Monday, April 13, 2015

Sig Sauer Mosquito - Sour Taste

Sig Sauer Mosquito - Sour Taste

The internet is always right… most of the time.

Last year I purchased a Sig Sauer Mosquito (22LR) for two specific reasons. First, I wanted to have a pistol that was easy to handle, reliable and not over-powering - so that my wife and kids could get accustomed to  shooting. The second reason was to provide home defense since we lived a full 30 minutes from any police response.

The allure of the Mosquito is the compact size - scaled at 90% of a regular pistol, and ability to shoot 22LR - which is really cheap - under 10 cents per round. Several YouTube videos made the specific point that the Mosquito: is easy to handle, does not have much recoil, and uses cheap ammunition, which makes for a great training gun.

Over the winter we put several hundred rounds through the Mosquito, will deteriorating results.

See our previous blog: Shooting Log

Sig Sauer Mosquito FTF
Low confidence for use in home defense.

Problem: Ammunition - Reliability and Availability

Several YouTube videos pointed to problems with Failure to Eject and misfeeds. Crappy ammunition was blamed. Our initial experience with CCI Mini-Mag showed flawless performance. Ammunition by anyone else, well, not so much. The availability of 22LR is a problem, and the availability of the good stuff (CCI) is even worse.

The spouse and the boy got used to clearing a misfeed, which is fine for the "training" part of our goal. After all, any pistol can have a misfeed or misfire which requires intervention. But this behavior is a total "fail" for home defense requirements.
Pointing a pistol at an intruder might discourage a few intruders. A single, well-placed round of 22LR might discourage a few more. But not being able to dissuade a motivated intruder by unloading an entire clip is a big problem. 

Range Experience

Red's Indoor range has a lead control solution that requires cold outside air to be pumped into the range. The cold air flows from behind the shooting line down the entire length of the lanes. When it is cold outside, it's cold inside. And, when it was cold the Mosquito performed very well.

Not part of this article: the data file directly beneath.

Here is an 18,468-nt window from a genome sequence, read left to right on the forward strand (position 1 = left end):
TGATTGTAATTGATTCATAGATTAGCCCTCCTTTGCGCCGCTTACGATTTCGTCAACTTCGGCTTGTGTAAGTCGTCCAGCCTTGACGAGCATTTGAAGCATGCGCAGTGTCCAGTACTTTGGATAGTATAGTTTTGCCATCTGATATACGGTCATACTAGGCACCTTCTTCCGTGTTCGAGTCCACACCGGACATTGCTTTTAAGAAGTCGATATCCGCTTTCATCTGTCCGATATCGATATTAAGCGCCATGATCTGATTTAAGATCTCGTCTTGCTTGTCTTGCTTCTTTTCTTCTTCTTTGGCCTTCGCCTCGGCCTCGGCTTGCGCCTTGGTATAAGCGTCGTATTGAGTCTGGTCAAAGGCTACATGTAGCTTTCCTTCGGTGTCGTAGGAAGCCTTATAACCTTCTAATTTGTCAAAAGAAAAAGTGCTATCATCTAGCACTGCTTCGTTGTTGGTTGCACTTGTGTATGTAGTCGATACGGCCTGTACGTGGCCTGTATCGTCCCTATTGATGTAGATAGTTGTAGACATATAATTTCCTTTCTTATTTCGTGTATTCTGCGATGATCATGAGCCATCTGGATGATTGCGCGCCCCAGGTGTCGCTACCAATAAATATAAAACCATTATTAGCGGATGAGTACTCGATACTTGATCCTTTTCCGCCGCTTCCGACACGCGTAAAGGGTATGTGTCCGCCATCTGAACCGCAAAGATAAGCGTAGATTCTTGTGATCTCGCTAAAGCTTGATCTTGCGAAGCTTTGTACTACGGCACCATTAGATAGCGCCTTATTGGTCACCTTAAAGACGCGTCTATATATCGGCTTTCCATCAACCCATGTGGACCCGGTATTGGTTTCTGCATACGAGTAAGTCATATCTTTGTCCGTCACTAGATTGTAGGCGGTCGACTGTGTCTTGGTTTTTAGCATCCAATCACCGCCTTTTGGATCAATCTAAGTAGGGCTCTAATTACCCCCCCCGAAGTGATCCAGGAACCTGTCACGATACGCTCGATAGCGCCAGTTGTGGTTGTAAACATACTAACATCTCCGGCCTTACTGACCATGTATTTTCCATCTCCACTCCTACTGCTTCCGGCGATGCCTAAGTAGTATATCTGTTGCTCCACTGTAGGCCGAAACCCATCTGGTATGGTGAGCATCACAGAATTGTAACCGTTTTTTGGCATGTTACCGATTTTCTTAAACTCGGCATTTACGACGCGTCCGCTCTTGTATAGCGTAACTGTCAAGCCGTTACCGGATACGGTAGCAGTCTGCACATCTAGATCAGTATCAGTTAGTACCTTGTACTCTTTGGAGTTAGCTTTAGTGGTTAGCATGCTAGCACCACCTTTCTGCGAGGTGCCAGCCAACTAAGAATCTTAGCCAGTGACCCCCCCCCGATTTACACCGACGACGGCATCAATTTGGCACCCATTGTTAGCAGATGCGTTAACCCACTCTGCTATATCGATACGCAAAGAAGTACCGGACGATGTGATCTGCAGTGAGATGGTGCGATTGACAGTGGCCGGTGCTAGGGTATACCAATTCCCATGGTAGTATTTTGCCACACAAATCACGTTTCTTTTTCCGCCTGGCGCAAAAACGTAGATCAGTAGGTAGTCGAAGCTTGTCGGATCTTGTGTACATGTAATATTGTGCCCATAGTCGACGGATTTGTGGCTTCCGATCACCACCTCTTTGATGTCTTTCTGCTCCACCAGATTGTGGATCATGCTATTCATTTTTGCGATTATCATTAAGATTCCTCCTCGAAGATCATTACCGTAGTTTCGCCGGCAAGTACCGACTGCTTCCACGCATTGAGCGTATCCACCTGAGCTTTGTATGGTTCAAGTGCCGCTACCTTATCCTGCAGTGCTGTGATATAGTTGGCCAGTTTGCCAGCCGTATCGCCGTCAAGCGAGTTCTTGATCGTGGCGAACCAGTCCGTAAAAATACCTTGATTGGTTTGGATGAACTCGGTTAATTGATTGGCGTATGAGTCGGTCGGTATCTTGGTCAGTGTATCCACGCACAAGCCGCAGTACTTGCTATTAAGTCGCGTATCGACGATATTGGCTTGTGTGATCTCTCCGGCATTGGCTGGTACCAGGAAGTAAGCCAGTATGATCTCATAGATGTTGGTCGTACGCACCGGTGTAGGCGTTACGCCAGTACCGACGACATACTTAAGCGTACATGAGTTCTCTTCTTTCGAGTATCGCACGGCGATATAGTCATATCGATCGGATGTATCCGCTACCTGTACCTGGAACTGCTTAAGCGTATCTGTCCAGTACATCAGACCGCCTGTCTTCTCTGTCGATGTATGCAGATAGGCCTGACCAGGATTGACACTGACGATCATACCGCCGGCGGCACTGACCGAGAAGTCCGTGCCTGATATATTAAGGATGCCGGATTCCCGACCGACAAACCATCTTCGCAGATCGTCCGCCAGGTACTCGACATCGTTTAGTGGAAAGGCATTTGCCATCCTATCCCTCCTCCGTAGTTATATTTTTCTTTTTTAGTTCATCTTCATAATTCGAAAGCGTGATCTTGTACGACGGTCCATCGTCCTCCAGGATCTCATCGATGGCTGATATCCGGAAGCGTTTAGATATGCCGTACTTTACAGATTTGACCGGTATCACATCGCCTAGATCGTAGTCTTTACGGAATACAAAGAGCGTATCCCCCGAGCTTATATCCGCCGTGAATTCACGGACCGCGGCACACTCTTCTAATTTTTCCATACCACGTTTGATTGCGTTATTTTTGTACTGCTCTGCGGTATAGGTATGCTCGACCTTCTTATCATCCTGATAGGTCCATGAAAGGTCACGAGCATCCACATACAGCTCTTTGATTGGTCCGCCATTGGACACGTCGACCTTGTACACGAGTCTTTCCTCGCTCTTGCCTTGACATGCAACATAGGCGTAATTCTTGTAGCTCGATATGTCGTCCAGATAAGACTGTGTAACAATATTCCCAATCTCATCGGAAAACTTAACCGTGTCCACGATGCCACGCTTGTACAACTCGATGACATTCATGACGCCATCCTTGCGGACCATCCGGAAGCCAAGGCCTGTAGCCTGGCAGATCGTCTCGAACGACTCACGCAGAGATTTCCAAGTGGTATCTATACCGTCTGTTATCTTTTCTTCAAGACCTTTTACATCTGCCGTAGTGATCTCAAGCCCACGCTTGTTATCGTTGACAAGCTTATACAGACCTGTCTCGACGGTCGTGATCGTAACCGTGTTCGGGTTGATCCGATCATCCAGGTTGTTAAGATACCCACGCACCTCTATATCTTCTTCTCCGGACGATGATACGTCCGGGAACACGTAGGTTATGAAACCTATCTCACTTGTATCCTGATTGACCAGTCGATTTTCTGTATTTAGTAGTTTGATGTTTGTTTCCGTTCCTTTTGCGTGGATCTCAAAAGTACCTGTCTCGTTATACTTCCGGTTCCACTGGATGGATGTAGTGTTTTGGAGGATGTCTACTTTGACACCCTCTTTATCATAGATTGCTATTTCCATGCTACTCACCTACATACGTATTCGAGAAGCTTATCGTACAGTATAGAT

Once the weather started warming up, and once we tried to use less expensive ammunition, we started seeing the ejection and feeding problems. My cleaning routine does not leave a pistol wet… clean - yes, lubricated - yes, but wet - no. After two shooting and cleaning sessions in April, I am convinced that dirt (and lubrication) is not the issue.


I'm torn about the solution. We shoot 22LR in both the Mosquito and a Henry Golden Boy. Unlike others at the range, we can run through a couple hundred rounds for under $20. The ease of handling and low cost make range time very productive. But for home defense the Mosquito does not inspire confidence.


  • Move to a new platform (9mm?)
  • Find a solution to the Mosquito misfeed
  • Find a supply of CCI and keep it for home use only
  • Other (Hey, I'm open to suggestions)

Bottom Line

 Meatloaf was wrong… "two out of three" is horrible.



Friday, March 27, 2015

Wisdom of Crowds - NCAA March Madness Version

March Madness and the Wisdom of Crowds

You don't have to look far to find tear stained brackets from the NCAA March Madness Tournament. Millions of people created brackets and millions were wrong. The question continues to deserve inspection:

Which advice is better, the advice of an expert, or the advice of a crowd?

Did the Crowd get March Madness right?

Cow-ontology, Bracketology and
The Wisdom of Crowds 

Why are Brackets Important?

Chris Godfrey (@DaWordOfGodfrey) provides an enlightened reasoning:
"As an added bonus, the winner of the Busted Brackets from Busting Brackets Tournament Challenge (copyright pending) will also receive — a man’s hat.
Allow me to explain. In college, my buddy Sam (a frequent contributor to my mailbag and a future member of the Order of Canada) would annually organize a bracket pool where the winner would receive a random item. For example, one year a stuffed rat was involved. It was our college basketball answer to the ridiculousness of rivalry game trophies in college football where teams play for random stuff all the time (boots, skillets, bronzed pigs, a slab of bacon, etc.).

The most coveted item we ever competed for was a man’s hat. I can’t tell you why the hat meant so much. We literally found it on the ground outside of our apartment. However, I would have killed a man for that hat. It was our grand prize.
It was a man’s hat.
It was special.
This year I nominate this snazzy number as the hat that will go to our winner."